Michael Ray, managing director of Sterne Kessler: Many conversations happen before a meeting starts or after it ends, so it’s important to spend time with senior lawyers, looking, listening and learning… Look for a mentor and try to find one early on who will take an interest in you and guide your career.

Andrea Basham, M&A partner and head of US recruiting committee at Freshfields: Don’t be afraid of trying new things and of engaging with the unfamiliar. We no longer live in a world where a client shows up and says, “I have a securities law problem,” or “I have an M&A problem.” A client shows up today and typically has very complicated issues which require you to think in a much more complex way than you would have needed to when facing problems from, say, 10 years ago. Associates who are willing to pivot and learn new things are the ones who are going to be the most successful.

Paul Tiger, M&A partner and global co-head of industrials at Freshfields: The other advice I would have given to myself as a younger lawyer is to stay in touch with your colleagues. Some will stay in law while some will go onto other interesting endeavours…They will continue to be your peers, whether that’s down the hallway or as your future clients.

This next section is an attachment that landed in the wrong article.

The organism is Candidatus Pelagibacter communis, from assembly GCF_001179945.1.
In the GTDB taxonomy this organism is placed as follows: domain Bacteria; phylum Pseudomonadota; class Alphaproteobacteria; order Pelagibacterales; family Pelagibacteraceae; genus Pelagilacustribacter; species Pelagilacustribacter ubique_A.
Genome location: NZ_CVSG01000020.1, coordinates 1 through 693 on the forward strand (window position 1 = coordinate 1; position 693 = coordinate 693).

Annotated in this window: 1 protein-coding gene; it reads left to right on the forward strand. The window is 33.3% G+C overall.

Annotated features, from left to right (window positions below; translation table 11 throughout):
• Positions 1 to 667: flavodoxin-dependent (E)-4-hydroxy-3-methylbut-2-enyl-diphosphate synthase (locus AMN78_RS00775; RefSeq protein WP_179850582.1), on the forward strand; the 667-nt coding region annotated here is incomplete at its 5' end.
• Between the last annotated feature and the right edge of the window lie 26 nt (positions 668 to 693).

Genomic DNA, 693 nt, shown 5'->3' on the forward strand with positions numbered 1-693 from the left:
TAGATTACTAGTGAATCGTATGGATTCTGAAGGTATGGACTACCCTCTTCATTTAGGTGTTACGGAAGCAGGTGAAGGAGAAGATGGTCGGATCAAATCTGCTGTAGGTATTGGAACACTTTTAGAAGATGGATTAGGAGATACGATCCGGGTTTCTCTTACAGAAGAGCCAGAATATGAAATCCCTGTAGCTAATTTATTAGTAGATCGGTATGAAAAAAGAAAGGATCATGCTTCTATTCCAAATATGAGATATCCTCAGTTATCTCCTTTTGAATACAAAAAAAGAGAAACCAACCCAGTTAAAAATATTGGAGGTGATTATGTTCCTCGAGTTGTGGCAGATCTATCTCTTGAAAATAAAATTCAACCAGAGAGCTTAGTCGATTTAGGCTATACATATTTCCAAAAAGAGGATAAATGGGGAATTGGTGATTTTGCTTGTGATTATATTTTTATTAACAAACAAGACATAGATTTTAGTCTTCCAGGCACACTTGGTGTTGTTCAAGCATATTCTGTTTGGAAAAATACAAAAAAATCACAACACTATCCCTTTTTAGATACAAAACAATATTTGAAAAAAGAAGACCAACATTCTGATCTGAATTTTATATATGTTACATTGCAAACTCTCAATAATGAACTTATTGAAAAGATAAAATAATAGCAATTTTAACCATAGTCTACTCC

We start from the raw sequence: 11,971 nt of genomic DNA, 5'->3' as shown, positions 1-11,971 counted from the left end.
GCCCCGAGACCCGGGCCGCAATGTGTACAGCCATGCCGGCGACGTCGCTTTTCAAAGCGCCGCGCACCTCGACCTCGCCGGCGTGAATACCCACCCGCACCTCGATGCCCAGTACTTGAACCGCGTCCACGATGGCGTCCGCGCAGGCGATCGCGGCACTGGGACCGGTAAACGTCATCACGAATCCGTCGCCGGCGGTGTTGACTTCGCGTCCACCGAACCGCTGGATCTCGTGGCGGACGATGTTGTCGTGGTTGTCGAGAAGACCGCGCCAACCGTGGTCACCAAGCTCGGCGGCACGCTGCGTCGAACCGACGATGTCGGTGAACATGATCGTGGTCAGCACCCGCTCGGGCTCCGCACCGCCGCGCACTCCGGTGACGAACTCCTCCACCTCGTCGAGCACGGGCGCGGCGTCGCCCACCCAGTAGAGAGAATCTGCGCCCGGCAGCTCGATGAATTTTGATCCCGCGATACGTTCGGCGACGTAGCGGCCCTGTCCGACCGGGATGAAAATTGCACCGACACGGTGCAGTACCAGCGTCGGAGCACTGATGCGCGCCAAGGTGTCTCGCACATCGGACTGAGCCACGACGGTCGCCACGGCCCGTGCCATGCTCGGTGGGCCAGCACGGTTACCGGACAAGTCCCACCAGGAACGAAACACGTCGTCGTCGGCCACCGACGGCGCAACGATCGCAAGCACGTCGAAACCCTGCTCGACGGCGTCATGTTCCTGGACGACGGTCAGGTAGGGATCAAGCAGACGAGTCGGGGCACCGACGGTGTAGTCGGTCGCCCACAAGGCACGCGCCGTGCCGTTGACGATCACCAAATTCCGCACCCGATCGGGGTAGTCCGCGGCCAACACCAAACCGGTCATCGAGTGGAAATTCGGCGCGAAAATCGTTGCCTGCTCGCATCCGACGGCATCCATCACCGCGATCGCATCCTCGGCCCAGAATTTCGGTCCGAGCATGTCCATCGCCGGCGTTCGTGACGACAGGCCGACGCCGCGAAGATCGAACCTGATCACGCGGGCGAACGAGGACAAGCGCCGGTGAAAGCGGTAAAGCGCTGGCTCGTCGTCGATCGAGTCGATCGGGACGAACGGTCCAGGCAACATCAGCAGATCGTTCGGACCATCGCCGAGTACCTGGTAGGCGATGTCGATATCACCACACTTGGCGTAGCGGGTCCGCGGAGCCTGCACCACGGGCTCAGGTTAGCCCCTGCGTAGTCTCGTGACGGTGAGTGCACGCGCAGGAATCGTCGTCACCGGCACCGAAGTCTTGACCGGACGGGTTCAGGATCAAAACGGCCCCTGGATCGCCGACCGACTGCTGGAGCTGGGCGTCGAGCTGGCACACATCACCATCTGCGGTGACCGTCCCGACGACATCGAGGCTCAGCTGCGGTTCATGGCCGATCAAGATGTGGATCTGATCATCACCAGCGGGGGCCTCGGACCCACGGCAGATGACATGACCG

Michael Brock, chief operating officer of Linklaters: Building your own network is super important. As you join a firm, you join an office, a function, a practice group, but you need to think about the macro picture. You build up your network and leverage, and then it’s much easier to build a brand and do whatever aspirations you have. Doing it on your own is not the right way to do it.

Chambers Associate: The hours in BigLaw can be punishing. How do you unwind at the end of a long day/week?

Kim Koopersmith: I’m a very good cook, so I would say my zone for relaxing is to the benefit of my family members, who can generally expect when they see me over the weekend that there will be some bolognaise sauce that they go home with, or pesto, or something more delicious for dessert.

Wade Coriell, partner at King & Spalding: It was a lot harder than when I was younger, the technology is more expansive so the phone is always blinking! It has to be a conscious decision to switch off… It is down to you to create that time. I will say, having the phone and text messages buzzing while you’re sleeping so you can jump up and respond, looking at that LED light, is a big mistake. You should get your rest minimum! Put it on silent and away from the bed so you can rest.

Ira Coleman, chairman of McDermott: I'm a mountain biker, so I like getting out there. And I truly believe – and I say this to anybody who will listen to me, which is probably three or four people! – but it's good to find something to recharge your batteries when you get knocked down. And you’ve got to physically get knocked down and pick yourself up. So, whether it's falling off my mountain bike, which I hope I don't do that much, but it certainly happens, you pick yourself up. You get back on the bike and you ride…I'm sure there's research out there – I've never looked at it! – but I'm sure that it makes you much more resilient and it probably makes you a better lawyer and a better person.